Denying children the enjoyment of sweets, especially around the holidays, often troubles parents who feel they are depriving their children of normal childhood experiences. Pediatric dentists understand this dilemma and can discuss individualized ways to protect children’s teeth from candy and other treats. Although the best way to keep treats from wreaking havoc is avoidance, in reality sugar is prominent in everyday life and total avoidance is far from practical.
Helping children brush and floss until at least the age of 7 is recommended by pediatric dentists and the dental community. The better the daily brushing and flossing habits, the stronger and healthier the teeth will be. When teeth are strong and the mouth is healthy, exposure to a little sugar is less of a problem. Children that are prone to cavities have to be more diligent with their oral hygiene habits to prevent further damage. Many dentists recommend sealing teeth as the permanent teeth grow in.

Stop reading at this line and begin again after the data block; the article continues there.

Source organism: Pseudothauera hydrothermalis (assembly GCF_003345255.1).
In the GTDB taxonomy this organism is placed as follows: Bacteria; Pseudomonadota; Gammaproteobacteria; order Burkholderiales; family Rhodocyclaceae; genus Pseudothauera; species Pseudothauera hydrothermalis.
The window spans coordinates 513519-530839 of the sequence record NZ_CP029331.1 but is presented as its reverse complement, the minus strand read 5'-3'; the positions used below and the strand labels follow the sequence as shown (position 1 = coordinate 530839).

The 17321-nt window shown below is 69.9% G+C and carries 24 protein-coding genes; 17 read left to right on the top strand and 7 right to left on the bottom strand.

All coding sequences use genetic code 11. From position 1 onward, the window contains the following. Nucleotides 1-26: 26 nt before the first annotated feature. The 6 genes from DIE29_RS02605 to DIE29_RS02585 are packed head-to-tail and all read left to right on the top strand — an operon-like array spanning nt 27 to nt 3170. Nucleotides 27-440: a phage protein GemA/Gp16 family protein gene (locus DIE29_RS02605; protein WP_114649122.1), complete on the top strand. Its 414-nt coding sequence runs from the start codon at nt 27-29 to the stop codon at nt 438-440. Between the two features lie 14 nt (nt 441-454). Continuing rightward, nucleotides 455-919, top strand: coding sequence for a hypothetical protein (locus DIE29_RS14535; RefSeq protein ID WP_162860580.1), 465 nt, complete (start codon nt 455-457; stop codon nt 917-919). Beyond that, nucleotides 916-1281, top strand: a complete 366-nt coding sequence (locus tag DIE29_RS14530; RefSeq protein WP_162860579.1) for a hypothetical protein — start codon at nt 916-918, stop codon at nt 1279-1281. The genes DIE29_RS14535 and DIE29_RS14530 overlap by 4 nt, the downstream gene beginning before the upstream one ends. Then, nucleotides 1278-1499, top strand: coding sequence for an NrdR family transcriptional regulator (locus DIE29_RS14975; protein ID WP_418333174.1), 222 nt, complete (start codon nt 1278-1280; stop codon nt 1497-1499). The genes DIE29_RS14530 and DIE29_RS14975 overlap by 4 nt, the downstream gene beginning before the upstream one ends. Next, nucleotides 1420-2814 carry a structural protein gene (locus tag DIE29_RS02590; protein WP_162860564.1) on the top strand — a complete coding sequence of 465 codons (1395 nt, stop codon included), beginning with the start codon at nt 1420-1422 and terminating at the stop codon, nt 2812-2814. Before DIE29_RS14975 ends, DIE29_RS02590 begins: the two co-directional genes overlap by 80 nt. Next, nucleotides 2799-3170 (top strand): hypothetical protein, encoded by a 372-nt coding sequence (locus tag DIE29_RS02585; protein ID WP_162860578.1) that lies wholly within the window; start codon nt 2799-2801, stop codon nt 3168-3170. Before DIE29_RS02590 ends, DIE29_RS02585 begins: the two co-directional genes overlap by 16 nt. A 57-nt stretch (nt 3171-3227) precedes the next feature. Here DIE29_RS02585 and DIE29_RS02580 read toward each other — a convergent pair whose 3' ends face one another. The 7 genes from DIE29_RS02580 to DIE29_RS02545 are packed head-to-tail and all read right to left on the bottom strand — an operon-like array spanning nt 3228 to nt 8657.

When it comes to candy and treats, the chewy, sticky, and gummy candies are considered the worst for teeth. These candies are typically high in acid and sugar, weakening enamel with continued contact and promoting the growth of bacteria and ultimately cavities. If possible, it is best to limit sweets to chocolate-based sweets and keep the consumption to a minimum. After Halloween, for example, some parents take control of the candy collected from Trick-or-Treating and children are permitted two pieces daily.
Encourage children to enjoy their candy with plain low-fat milk or water. Milk is a good source of calcium, which promotes healthy teeth and bones, and water helps wash residual sugar and candy particles from the mouth after enjoying the sweets. Establish a habit of brushing teeth and flossing shortly after enjoying the candy. The toothpaste taste left in the mouth will discourage wanting more candy to follow, and the habit will help keep teeth cleaner and healthier.
For more information on protecting children’s teeth, contact Richardson Dentistry today!